Volume III - No. 3
RALPH WALDO EMERSON AT MAMMOTH CAVE
Essayist Describes 1850 Visit to "Great Hole in the Ground"
The petty tribulations and the compensating pleasures of travel to Mammoth Cave 89 years ago, the Asiatic trousers of women explorers, the talents of a subterranean chorus formed by companion visitors, the inroads made on Louisville fireworks stores, and the personal impressions gained from two trips into the famous Kentucky caverns which now are protected as a national park -- all are described in the newly published Letters of Ralph Waldo Emerson,1 a collection of his correspondence with relatives, friends and business acquaintances.
It was in Cincinnati, where the New England essayist had several engagements on a lecture tour, that he first disclosed his intention to visit the underground wonders. "I hear so much of Mammoth Cave, in Kentucky," he wrote on May 28, 1850, to his wife Lidian, "that if I should fall in with a party who are going there, I shall easily be tempted. It is 80 miles from Louisville, which I pass in my route." A letter to his brother William, written the next day, indicates he still was receptive to temptation: ". . . I am thinking a little of stopping at Louisville, next week, & traversing Kentucky 80 miles, to see the Mammoth Cave; thence by Nashville perhaps, to St. Louis & up the Missisippi [sic] to Galena; to Chicago; possibly to Mackinaw; & home by the St. Lawrence."
Finally, on June 4, a postscript of a letter to William Emerson announced: "I part today for Louisville & Mammoth Cave & up the Missisippi2 to Galena & so home." He had "fallen in" with a party of 17 persons, some of them described as "Cincinnati literati," and had taken passage for Louisville on the mail boat Ben Franklin.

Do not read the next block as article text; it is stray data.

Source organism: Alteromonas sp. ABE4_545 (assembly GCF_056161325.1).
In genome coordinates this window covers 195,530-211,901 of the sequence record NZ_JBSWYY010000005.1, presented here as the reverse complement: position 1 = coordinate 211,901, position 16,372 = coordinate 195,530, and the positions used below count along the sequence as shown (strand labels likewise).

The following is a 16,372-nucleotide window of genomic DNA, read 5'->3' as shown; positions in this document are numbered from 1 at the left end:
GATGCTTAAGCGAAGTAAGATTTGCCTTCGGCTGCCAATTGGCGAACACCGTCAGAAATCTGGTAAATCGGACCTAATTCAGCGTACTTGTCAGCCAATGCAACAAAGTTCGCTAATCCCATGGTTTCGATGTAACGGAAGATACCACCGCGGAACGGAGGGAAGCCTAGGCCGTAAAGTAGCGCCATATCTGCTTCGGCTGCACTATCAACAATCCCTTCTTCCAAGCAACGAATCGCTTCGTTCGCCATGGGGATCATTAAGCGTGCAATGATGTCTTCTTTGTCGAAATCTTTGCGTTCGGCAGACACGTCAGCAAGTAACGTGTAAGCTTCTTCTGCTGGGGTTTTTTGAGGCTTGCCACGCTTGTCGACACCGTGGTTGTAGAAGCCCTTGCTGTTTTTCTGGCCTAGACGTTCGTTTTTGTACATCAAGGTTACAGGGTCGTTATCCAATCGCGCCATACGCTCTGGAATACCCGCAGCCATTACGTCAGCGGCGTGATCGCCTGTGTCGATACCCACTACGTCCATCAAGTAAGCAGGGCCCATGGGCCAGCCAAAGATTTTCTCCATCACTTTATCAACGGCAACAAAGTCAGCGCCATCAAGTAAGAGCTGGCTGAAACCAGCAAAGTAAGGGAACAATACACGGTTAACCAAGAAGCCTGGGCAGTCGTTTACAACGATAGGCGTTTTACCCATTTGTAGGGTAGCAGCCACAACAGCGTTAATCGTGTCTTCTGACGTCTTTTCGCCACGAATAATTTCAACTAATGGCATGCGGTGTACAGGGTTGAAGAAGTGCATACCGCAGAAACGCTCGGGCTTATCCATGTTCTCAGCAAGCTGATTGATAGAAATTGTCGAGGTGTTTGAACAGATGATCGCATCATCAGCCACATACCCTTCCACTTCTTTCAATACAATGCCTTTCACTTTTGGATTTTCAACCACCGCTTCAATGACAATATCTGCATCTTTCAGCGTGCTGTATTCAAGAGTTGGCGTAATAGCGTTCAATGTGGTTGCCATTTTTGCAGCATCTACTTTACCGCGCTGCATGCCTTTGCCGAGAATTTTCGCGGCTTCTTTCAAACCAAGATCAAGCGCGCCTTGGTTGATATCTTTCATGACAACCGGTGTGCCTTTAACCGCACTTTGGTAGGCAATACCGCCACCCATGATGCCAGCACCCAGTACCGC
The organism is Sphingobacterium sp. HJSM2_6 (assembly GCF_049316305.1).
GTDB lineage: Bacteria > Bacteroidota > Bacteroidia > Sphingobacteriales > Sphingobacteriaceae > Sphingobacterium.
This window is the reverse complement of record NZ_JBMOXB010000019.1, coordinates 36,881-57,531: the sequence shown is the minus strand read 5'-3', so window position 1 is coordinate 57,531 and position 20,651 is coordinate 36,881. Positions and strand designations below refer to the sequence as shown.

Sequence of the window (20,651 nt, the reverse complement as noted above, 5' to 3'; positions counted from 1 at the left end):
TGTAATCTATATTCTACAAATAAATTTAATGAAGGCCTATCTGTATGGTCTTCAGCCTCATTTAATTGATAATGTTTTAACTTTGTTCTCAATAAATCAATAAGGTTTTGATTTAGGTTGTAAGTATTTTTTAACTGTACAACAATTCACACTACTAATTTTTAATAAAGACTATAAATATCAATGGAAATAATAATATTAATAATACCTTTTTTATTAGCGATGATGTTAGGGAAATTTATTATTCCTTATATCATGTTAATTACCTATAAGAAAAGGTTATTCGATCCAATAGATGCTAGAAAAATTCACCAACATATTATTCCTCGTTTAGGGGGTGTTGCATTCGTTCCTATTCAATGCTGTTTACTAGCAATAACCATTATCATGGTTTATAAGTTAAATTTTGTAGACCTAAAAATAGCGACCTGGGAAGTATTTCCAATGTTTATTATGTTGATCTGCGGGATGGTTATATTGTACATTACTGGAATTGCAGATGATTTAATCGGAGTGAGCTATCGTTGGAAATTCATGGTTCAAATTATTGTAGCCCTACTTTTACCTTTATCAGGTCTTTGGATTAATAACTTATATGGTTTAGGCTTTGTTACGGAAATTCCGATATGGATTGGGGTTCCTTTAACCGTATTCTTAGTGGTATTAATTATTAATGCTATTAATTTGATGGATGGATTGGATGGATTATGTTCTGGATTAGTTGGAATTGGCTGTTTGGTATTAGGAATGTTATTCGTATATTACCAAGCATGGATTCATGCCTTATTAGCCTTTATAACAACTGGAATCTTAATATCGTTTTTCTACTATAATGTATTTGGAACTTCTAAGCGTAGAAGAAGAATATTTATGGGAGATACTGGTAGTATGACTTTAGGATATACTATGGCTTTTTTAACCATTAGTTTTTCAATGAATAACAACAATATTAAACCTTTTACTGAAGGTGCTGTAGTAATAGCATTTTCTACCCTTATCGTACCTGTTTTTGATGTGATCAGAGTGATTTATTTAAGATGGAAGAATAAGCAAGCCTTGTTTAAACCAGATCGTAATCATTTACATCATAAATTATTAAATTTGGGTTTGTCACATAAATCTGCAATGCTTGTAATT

It was not until 12 days later, however, after Emerson had reached St. Louis and was installed in the Planters' Hotel, that he wrote to his wife, on Sunday, June 16, the particulars of his visit to the caves. Following a long description of his experiences on the trip to the Missouri city, he continued:
". . . But I have told you nothing of the Cave, which it cost me a week to visit. And Ellen3, at least, must be duly informed of the great hole in the ground in Kentucky. At Cincinnati, people who had seen it represented it as so wonderful, and at the same time so accessible, (for they think it a little matter to run down the river to Louisville 133 miles --- (you go on board the boat at noon & arrive about midnight at L.) then you have 90 miles to go by stage which can be done in a summers day, that I suffered myself to be persuaded, & we suddenly made up a party of seventeen gentlemen & ladies, including three Englishmen, & set forth. But when we reached Louisville, there was no carriage beyond. The mail-coach departed, it is true, at 4 o'clock in the morning, but it had but 3 vacant seats. Extras were none, & could not be for a party of seventeen; neither horses or carriages could be found for so many. If we waited two days, the mail coach would go again, & would carry nine, & no more. Then we bethought ourselves of the Green River & so, though the way was long, namely, 182 miles down the Ohio to Evansville, and 150 up the Green River from Evansville & by Barren River to Bowling Green, yet the captain of the "Mammoth Cave" steamer promised so well, that we took passage. We sailed on Wednesday afternoon [June 5], and did not reach Bowling Green & disembark until Saturday morning at 9 o'clock, & the cave, by coaches, 30 miles, at night. The Green River is narrow & deep . . . but I can not make my long story longer . . .